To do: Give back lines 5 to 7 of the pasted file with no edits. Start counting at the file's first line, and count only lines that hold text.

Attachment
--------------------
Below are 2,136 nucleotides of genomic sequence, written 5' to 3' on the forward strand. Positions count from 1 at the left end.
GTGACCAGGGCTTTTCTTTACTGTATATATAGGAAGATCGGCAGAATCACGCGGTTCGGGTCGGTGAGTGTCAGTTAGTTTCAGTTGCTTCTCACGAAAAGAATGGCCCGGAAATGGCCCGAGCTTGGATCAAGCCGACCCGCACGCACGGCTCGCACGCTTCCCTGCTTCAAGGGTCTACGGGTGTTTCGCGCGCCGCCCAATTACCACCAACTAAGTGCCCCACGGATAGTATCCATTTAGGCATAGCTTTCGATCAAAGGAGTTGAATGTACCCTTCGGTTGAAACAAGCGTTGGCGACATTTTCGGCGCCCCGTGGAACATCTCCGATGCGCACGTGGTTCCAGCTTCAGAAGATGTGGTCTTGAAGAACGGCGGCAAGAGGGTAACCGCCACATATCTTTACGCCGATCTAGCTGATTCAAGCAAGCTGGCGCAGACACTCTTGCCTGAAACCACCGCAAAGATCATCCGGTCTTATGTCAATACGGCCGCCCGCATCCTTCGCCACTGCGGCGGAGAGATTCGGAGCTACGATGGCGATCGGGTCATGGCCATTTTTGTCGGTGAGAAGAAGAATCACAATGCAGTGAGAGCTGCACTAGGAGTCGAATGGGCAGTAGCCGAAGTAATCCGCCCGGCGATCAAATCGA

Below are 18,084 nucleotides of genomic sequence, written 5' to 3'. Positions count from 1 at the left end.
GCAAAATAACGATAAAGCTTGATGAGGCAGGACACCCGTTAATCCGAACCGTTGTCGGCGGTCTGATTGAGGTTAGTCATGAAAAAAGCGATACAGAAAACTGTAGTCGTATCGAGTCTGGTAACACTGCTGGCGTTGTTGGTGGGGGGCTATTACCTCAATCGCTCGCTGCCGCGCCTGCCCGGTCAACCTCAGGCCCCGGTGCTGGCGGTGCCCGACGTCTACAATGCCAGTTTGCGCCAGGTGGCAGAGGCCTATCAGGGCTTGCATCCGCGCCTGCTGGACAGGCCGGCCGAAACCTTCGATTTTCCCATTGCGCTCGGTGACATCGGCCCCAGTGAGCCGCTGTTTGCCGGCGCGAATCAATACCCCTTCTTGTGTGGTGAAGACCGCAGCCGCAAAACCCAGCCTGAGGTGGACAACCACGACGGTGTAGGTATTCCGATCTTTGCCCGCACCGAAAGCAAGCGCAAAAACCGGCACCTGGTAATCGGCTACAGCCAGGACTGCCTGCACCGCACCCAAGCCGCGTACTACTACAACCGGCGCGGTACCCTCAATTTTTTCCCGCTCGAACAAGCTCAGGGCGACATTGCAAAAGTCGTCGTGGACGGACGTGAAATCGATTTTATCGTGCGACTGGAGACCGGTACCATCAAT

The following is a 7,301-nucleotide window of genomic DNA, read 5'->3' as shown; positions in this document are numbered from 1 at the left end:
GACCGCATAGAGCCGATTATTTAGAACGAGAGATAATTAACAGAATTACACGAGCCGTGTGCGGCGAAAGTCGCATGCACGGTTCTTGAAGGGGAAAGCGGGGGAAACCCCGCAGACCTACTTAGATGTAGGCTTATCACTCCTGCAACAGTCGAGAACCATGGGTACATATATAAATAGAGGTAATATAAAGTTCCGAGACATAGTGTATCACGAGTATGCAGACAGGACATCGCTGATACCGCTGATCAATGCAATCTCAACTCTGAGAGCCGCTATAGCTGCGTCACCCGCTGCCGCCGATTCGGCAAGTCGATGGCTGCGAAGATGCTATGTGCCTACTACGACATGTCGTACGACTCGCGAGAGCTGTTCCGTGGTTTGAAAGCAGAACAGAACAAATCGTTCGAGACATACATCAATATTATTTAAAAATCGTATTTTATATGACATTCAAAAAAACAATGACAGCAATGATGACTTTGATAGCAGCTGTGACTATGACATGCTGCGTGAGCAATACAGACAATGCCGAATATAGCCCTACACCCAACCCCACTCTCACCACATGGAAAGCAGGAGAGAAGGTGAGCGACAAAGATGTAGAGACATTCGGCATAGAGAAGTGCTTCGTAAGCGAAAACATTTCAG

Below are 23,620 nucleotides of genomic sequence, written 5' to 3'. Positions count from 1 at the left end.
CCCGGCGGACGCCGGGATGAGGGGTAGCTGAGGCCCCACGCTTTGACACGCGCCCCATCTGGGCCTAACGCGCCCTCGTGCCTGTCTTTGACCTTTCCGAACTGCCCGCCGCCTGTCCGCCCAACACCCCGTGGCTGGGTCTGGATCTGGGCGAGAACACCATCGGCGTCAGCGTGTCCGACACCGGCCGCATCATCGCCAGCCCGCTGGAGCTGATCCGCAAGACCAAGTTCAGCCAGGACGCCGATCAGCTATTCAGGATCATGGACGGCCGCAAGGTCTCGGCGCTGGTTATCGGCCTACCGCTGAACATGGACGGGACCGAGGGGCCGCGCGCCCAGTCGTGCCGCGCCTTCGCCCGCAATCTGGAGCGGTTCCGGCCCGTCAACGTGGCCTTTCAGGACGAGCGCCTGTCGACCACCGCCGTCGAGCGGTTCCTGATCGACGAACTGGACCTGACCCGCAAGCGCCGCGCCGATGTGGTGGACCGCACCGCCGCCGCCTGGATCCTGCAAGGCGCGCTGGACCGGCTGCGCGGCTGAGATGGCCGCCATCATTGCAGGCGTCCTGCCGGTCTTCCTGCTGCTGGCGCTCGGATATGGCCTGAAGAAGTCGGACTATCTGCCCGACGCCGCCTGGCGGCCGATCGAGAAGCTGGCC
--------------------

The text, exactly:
The following is a 7,301-nucleotide window of genomic DNA, read 5'->3' as shown; positions in this document are numbered from 1 at the left end:
GACCGCATAGAGCCGATTATTTAGAACGAGAGATAATTAACAGAATTACACGAGCCGTGTGCGGCGAAAGTCGCATGCACGGTTCTTGAAGGGGAAAGCGGGGGAAACCCCGCAGACCTACTTAGATGTAGGCTTATCACTCCTGCAACAGTCGAGAACCATGGGTACATATATAAATAGAGGTAATATAAAGTTCCGAGACATAGTGTATCACGAGTATGCAGACAGGACATCGCTGATACCGCTGATCAATGCAATCTCAACTCTGAGAGCCGCTATAGCTGCGTCACCCGCTGCCGCCGATTCGGCAAGTCGATGGCTGCGAAGATGCTATGTGCCTACTACGACATGTCGTACGACTCGCGAGAGCTGTTCCGTGGTTTGAAAGCAGAACAGAACAAATCGTTCGAGACATACATCAATATTATTTAAAAATCGTATTTTATATGACATTCAAAAAAACAATGACAGCAATGATGACTTTGATAGCAGCTGTGACTATGACATGCTGCGTGAGCAATACAGACAATGCCGAATATAGCCCTACACCCAACCCCACTCTCACCACATGGAAAGCAGGAGAGAAGGTGAGCGACAAAGATGTAGAGACATTCGGCATAGAGAAGTGCTTCGTAAGCGAAAACATTTCAG

Below are 23,620 nucleotides of genomic sequence, written 5' to 3'. Positions count from 1 at the left end.